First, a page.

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A Spot of Indian Wisdom and Inspiration – Lidia Montemurri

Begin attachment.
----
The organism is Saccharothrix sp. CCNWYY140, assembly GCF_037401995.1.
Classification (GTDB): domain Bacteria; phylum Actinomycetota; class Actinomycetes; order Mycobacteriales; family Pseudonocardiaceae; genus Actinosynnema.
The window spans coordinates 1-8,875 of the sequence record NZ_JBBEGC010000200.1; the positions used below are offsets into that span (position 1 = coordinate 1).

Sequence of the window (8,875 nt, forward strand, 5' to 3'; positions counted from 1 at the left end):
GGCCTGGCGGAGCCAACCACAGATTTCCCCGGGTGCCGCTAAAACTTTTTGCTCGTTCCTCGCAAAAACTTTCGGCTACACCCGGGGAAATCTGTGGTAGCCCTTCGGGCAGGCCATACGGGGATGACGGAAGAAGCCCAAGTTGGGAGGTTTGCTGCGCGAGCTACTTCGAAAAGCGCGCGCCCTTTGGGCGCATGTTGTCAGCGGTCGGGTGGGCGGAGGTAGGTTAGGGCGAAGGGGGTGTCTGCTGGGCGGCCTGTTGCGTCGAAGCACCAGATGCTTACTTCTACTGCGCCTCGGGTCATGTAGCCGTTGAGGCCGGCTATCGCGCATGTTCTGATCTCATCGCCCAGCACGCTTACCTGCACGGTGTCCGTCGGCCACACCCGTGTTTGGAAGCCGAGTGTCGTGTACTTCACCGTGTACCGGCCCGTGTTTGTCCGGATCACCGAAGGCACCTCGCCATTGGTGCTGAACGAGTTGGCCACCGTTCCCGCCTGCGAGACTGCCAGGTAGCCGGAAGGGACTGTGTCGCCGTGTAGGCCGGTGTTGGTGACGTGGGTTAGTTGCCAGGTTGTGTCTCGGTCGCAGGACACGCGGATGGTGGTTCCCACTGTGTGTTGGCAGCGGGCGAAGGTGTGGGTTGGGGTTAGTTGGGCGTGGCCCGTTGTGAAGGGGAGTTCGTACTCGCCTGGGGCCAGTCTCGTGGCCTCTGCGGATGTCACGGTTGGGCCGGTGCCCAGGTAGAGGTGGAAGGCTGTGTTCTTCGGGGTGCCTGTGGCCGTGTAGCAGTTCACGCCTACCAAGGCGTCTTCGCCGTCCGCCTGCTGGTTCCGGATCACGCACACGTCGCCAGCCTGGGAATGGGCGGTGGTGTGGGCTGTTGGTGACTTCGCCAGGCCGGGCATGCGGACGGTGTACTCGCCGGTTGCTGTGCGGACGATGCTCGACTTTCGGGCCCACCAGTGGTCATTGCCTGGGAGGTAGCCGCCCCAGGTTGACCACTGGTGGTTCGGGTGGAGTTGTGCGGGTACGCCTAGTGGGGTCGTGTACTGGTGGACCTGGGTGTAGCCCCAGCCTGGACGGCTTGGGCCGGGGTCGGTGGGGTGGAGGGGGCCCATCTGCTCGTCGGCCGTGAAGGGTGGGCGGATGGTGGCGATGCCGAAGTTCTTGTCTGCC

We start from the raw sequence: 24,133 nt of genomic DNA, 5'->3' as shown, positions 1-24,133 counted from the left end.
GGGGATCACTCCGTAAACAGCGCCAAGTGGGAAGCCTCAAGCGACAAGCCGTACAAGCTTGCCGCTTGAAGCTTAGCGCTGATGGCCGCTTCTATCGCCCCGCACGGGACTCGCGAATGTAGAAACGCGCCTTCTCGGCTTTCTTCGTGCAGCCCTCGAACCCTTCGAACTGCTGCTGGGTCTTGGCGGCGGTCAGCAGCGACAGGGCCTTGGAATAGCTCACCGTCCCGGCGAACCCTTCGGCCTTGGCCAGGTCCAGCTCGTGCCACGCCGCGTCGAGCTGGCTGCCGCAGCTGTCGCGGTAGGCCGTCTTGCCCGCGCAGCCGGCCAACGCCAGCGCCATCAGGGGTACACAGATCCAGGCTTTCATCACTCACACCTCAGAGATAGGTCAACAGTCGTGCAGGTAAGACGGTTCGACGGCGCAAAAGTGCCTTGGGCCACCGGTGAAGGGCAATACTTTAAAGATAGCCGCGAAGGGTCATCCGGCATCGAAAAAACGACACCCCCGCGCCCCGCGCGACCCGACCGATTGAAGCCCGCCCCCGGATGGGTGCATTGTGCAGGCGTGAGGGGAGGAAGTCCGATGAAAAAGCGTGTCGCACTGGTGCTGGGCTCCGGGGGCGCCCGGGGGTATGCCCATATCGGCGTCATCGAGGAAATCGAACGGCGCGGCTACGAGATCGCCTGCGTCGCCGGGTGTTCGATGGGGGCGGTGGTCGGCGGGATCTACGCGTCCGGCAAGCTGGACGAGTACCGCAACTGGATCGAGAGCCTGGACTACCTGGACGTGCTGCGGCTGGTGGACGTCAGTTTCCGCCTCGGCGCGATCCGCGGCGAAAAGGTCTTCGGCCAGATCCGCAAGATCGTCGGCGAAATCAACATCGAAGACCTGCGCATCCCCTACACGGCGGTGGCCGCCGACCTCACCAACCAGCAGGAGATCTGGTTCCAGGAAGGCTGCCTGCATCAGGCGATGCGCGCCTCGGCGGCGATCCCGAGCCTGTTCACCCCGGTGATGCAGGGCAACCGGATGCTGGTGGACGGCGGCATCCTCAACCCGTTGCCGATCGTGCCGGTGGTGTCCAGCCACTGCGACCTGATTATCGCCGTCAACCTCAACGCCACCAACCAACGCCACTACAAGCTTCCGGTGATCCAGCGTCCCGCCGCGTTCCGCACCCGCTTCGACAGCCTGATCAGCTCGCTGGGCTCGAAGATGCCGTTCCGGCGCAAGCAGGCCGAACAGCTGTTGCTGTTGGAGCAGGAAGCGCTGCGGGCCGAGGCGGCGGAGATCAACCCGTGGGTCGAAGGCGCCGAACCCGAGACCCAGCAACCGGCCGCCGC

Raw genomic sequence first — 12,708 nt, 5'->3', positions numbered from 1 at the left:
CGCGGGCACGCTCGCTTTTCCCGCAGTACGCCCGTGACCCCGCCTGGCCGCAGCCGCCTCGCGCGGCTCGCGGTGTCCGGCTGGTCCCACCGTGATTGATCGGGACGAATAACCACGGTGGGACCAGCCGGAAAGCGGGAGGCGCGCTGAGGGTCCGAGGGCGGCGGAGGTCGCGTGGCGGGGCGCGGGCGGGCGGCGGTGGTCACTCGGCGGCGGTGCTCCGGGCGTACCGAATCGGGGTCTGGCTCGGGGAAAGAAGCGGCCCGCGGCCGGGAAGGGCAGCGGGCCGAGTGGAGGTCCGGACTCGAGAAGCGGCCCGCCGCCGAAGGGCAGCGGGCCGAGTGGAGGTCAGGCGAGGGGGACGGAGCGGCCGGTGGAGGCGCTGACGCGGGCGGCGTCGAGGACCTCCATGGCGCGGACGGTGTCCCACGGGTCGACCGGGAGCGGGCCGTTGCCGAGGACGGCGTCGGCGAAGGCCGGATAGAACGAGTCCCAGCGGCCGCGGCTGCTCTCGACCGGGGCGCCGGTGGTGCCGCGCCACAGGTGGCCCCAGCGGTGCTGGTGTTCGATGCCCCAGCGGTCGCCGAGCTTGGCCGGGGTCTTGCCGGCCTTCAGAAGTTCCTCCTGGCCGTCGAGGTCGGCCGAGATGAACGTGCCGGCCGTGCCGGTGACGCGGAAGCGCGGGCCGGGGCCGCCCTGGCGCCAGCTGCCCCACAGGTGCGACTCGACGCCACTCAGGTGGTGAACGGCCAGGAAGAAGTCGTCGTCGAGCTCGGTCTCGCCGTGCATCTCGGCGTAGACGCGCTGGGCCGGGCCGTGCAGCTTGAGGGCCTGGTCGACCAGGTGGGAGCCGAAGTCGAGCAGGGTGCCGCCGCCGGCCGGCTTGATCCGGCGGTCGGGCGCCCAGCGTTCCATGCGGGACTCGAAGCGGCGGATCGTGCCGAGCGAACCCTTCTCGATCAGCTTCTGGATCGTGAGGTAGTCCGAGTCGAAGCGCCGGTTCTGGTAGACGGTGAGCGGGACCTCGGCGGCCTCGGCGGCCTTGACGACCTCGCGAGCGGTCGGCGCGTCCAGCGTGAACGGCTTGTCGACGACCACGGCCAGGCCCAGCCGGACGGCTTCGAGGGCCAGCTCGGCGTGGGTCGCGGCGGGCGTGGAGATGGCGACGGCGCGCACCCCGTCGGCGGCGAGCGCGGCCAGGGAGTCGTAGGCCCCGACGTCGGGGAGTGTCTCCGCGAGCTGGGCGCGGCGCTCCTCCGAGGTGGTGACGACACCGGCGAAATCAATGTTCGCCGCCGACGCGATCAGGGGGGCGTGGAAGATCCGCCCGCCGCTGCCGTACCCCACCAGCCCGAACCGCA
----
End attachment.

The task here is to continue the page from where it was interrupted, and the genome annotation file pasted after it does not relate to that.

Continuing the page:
If you think it’s about tying your legs in knots or chanting unutterable mantras you’re way off the mark! It’s about seeds, community and survival strategies.Last year I had the privilege of spending some time at Basudha farm in West Bengal, the northwestern Indian state bordering Bangladesh.  The farm is situated 3 hours train journey and a couple of hours bumpy bus ride from Kolkata.  Once you get into Beliatore town, Ashish (the trusted local taxi driver) will take you the rest of the 5km dusty pothole riddled track to destination.zLidia_HarvestingDewAs you approach Bankura district you begin to appreciate just how rural and luxuriantly forested this region is.  Alongside the road a vibrant patchwork of vegetable cultivations in quarter to half acre plots alternate with villages built in the traditional adobe style (mud walls), ponds teeming with human and animal life and ancient votive shrines.zLidia_Rice1Basudha (‘Earth Mother’ in Bangla) is a research centre for the conservation of indigenous rice varieties.  A range of over 40 traditional vegetables, oil seeds and herbs such as chilli, aubergine, mustard, onion, okra, red carrot, cauliflower, spinach, coriander, ginger, turmeric, tomato, legumes and many more are also cultivated.   Myself and Mel, my travelling companion, spent long dreamy hours in the shade of the large Sal tree (Shorea Robusta the Bengali answer to the oak in its capacity to support life) weeding and hoeing and manuring under the supervision of Kukur the black farm mongrel and the curious gaze of the many visitors.  The farm gates so to speak are always open and anyone in need of using the farm well, or advice on crops, can drop in at any time for a chat or simply to a have a look.  The farm is run by Dr. Debal Deb, a scientist, ecologist, and activist. He is a blow-in to the area, who has purposely chosen not to fence the farm to inspire a feeling of trust and communal ownership amongst the villagers and in so doing has won the love and respect of the wider community.zLidia_RiceAn arboretum of native medicinal and fruit trees all individually tagged in Bangla, Hindi and Latin has been planted to provide shade, nutrition and educational sessions. The farm is in fact the head quarters of the Centre for Interdisciplinary Studies directly involved in empowering the local community by running free workshops and initiatives aimed at learning about all that lives and grows on the land and preserving its health.  A project is currently running, involving more than 10 of the surrounding villages, in which a task force of adults and children in each team is engaged in compiling a comprehensive record of all insect, bird, fish, mammal and plant life in their area noting local name, function in the environment, use to humans and traditional value i.e. use in Ayurvedic medicine.  The result will be published in a book.  This is the people’s strategy to protect their future from depredation by the devious intellectual property rights lobby.    And what a great learning process for the young ones involved!zLidia_StudyGroupBasudhaDebal Deb travels indefatigably the length and breath of the north western states educating farmers on the importance of preserving traditional crops and growing techniques as well as warning them against the dangers of GMO’s while trawling for varieties of rice or vegetable to collect.  He also regularly hosts lectures at the farm on subjects as diverse as astronomy, art, botany, literature, and renewable resources.The farm itself is a living example of green building and sustainability using ideas like multi-cropping to enhance plant health, growing crops that survive extremes of soil moisture, healthy soil to retain moisture, harvesting morning dew in drip bottles and buildings made from traditional mud-brick.Last but not least local cultural heritage, in the form of traditional sports, music, poetry, crafts and games is being revived and celebrated and every year a special 3-day equinox festival is dedicated to it.  During the festival archery, women’s traditional water pitcher races, stilt races and ancient Baul songs (traditional songs of a philosophical nature) are just some of the traditions that the local youth have learned to appreciate versus Bollywood movies and cricket.zLidia_RiceGrainSiloProfessor Debal Deb is the driving force behind this extraordinary hub of gentle but powerful grassroots reclamation of land, identity and food security. In 2002 he has established Vrihi (rice in Sanskrit) a seed exchange in the nearby town of Beliatore which is accessible to a greater number of farmers than Basudha.In the space of just 7 years, starting with a meagre 0.7 acres, Deb and his team have managed to collect over 560 Indian rice varieties.  They now rent a few acres surrounding the farm to accommodate all the cultivations. As I was staying at the farm Deb came back exultant from a New Year foray into Bangladesh where he gave workshops on organic growing and helped local farmers establish their own rice seed exchange.  His elation was especially owing to having managed to locate and retrieve a 20 variety strong instalment for the collection. A number of these rice strains possess the unique and utterly life saving genetic characteristic of resistance to salinity.  One can appreciate how, far from the empty promise of High Yield green revolution varieties, such strains would mean the difference between life and death in geographical areas prone to the recurring and devastating incursions of the Bay of Bengal seawater.  These varieties are now safe in both Beliatore and the Bangladeshi seed bank.Every June as the monsoon rains soften and moisten the earth the land is ploughed by ox and cart and 2×2 meter plots are planted with the tender rice saplings. Each and every one of the varieties in the collection is grown every year after careful anti cross-pollination planting distances have been worked out.All work is carried out manually or with the ox.  After the floods of summer (on which young rice plants thrive) growth is completed during the October dry spell.Come November the first varieties are ready for harvest which runs through to the end of December.  I managed to catch the tail end of it and joined in with sickle in hand for a couple of days cutting and gathering the tall sheaves (some a good 5-6 foot while others only but 3 or 4 depending on varietal behaviour).  Only the best panicles (the ears of the rice) are selected from the very heart of the plots to ensure the purity of next year’s stock and then are subjected to scientific scrutiny for the recording of data.  We helped with the mammoth task of assessing productivity and fertility of the varieties which involved counting and recording viable and infertile seeds on the selected panicles.  That freed Dulal the farm manager so he could concentrate on the myriad of other important jobs. The rest of the crop is harvested and stacked in huge 3 metre tall 6 metre wide round stacks awaiting threshing and providing an unorthodox warm bed for Kukur during cold December nights.zLidia_InJuAll activities of the Trust are funded by the founder’s contributions and donations from friends. To find out more: www.cintdis.org or google basudha.This article was sent in by a supporter of Irish Seed Savers Assoc. we would like you to note, that views expressed in articles are not necessarily the views of ISSA.Everyone has a right to free speech, still,  thank goodness.